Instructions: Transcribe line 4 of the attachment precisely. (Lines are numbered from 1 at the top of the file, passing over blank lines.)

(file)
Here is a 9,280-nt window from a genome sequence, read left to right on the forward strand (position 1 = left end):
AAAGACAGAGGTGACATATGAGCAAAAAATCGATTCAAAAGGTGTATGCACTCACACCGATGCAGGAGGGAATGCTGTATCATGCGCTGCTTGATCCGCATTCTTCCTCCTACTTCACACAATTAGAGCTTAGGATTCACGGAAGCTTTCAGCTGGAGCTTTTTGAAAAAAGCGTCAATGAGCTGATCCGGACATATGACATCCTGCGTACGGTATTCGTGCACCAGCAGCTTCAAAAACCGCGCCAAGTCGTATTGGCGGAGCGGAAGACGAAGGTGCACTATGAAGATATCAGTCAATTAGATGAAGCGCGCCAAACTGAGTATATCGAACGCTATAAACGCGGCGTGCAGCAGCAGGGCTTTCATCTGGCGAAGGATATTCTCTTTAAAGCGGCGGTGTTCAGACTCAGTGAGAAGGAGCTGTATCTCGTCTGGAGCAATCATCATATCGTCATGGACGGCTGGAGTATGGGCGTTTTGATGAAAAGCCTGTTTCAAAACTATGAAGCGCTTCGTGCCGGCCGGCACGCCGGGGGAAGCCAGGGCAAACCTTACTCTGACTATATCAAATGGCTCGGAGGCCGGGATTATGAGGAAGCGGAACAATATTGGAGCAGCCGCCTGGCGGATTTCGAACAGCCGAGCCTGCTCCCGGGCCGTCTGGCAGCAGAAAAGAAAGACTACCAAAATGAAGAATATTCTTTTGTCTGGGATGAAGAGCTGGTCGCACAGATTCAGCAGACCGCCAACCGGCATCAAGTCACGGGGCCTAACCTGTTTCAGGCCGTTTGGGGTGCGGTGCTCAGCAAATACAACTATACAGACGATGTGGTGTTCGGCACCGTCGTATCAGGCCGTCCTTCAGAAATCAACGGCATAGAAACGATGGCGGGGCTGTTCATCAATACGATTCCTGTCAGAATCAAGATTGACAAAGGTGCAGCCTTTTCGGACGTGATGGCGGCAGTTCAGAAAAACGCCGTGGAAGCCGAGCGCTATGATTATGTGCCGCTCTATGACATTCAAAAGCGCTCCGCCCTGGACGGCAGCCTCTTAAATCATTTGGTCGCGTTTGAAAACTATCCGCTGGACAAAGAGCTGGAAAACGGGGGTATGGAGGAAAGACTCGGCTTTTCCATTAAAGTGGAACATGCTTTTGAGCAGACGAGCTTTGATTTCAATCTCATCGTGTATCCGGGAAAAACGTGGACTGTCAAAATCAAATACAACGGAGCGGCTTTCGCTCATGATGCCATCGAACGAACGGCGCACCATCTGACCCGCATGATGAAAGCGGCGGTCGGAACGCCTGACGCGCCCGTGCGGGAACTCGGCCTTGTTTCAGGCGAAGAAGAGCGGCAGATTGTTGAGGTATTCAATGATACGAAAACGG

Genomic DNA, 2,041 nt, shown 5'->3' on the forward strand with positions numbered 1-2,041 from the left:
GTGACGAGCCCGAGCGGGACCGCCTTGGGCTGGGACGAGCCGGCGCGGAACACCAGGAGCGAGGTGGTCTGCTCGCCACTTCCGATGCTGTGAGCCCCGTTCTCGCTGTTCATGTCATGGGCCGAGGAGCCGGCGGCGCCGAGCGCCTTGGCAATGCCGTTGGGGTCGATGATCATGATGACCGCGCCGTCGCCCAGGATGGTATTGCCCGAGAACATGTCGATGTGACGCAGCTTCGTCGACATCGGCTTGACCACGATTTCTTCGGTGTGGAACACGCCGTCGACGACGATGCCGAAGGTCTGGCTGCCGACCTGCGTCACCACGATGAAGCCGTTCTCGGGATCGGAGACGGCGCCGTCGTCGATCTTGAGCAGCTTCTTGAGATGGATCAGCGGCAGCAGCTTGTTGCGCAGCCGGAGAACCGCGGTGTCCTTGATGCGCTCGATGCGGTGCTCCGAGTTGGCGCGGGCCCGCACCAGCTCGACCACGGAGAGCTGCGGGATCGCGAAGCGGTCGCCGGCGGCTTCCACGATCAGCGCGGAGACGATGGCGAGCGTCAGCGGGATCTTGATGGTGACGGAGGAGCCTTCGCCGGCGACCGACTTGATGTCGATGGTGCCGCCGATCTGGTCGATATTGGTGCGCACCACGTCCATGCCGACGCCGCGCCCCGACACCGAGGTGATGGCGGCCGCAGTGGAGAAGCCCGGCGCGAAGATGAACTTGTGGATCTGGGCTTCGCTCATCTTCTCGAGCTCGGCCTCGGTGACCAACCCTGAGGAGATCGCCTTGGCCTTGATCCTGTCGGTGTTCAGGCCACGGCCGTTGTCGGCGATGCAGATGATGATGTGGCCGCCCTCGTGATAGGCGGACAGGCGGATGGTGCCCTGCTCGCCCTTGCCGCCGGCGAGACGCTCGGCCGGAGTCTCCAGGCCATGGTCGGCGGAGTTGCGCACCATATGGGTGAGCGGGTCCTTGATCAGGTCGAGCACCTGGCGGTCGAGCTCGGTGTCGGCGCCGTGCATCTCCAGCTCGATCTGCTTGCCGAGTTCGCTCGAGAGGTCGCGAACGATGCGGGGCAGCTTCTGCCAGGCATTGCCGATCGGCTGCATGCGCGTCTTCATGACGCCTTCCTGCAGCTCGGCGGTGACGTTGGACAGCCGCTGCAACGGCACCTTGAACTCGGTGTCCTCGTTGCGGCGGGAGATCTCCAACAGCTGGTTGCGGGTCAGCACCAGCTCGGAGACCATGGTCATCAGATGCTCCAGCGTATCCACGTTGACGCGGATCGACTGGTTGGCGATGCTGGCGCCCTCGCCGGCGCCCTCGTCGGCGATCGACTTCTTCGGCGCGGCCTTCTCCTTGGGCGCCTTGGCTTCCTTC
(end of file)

GTGACGAGCCCGAGCGGGACCGCCTTGGGCTGGGACGAGCCGGCGCGGAACACCAGGAGCGAGGTGGTCTGCTCGCCACTTCCGATGCTGTGAGCCCCGTTCTCGCTGTTCATGTCATGGGCCGAGGAGCCGGCGGCGCCGAGCGCCTTGGCAATGCCGTTGGGGTCGATGATCATGATGACCGCGCCGTCGCCCAGGATGGTATTGCCCGAGAACATGTCGATGTGACGCAGCTTCGTCGACATCGGCTTGACCACGATTTCTTCGGTGTGGAACACGCCGTCGACGACGATGCCGAAGGTCTGGCTGCCGACCTGCGTCACCACGATGAAGCCGTTCTCGGGATCGGAGACGGCGCCGTCGTCGATCTTGAGCAGCTTCTTGAGATGGATCAGCGGCAGCAGCTTGTTGCGCAGCCGGAGAACCGCGGTGTCCTTGATGCGCTCGATGCGGTGCTCCGAGTTGGCGCGGGCCCGCACCAGCTCGACCACGGAGAGCTGCGGGATCGCGAAGCGGTCGCCGGCGGCTTCCACGATCAGCGCGGAGACGATGGCGAGCGTCAGCGGGATCTTGATGGTGACGGAGGAGCCTTCGCCGGCGACCGACTTGATGTCGATGGTGCCGCCGATCTGGTCGATATTGGTGCGCACCACGTCCATGCCGACGCCGCGCCCCGACACCGAGGTGATGGCGGCCGCAGTGGAGAAGCCCGGCGCGAAGATGAACTTGTGGATCTGGGCTTCGCTCATCTTCTCGAGCTCGGCCTCGGTGACCAACCCTGAGGAGATCGCCTTGGCCTTGATCCTGTCGGTGTTCAGGCCACGGCCGTTGTCGGCGATGCAGATGATGATGTGGCCGCCCTCGTGATAGGCGGACAGGCGGATGGTGCCCTGCTCGCCCTTGCCGCCGGCGAGACGCTCGGCCGGAGTCTCCAGGCCATGGTCGGCGGAGTTGCGCACCATATGGGTGAGCGGGTCCTTGATCAGGTCGAGCACCTGGCGGTCGAGCTCGGTGTCGGCGCCGTGCATCTCCAGCTCGATCTGCTTGCCGAGTTCGCTCGAGAGGTCGCGAACGATGCGGGGCAGCTTCTGCCAGGCATTGCCGATCGGCTGCATGCGCGTCTTCATGACGCCTTCCTGCAGCTCGGCGGTGACGTTGGACAGCCGCTGCAACGGCACCTTGAACTCGGTGTCCTCGTTGCGGCGGGAGATCTCCAACAGCTGGTTGCGGGTCAGCACCAGCTCGGAGACCATGGTCATCAGATGCTCCAGCGTATCCACGTTGACGCGGATCGACTGGTTGGCGATGCTGGCGCCCTCGCCGGCGCCCTCGTCGGCGATCGACTTCTTCGGCGCGGCCTTCTCCTTGGGCGCCTTGGCTTCCTTC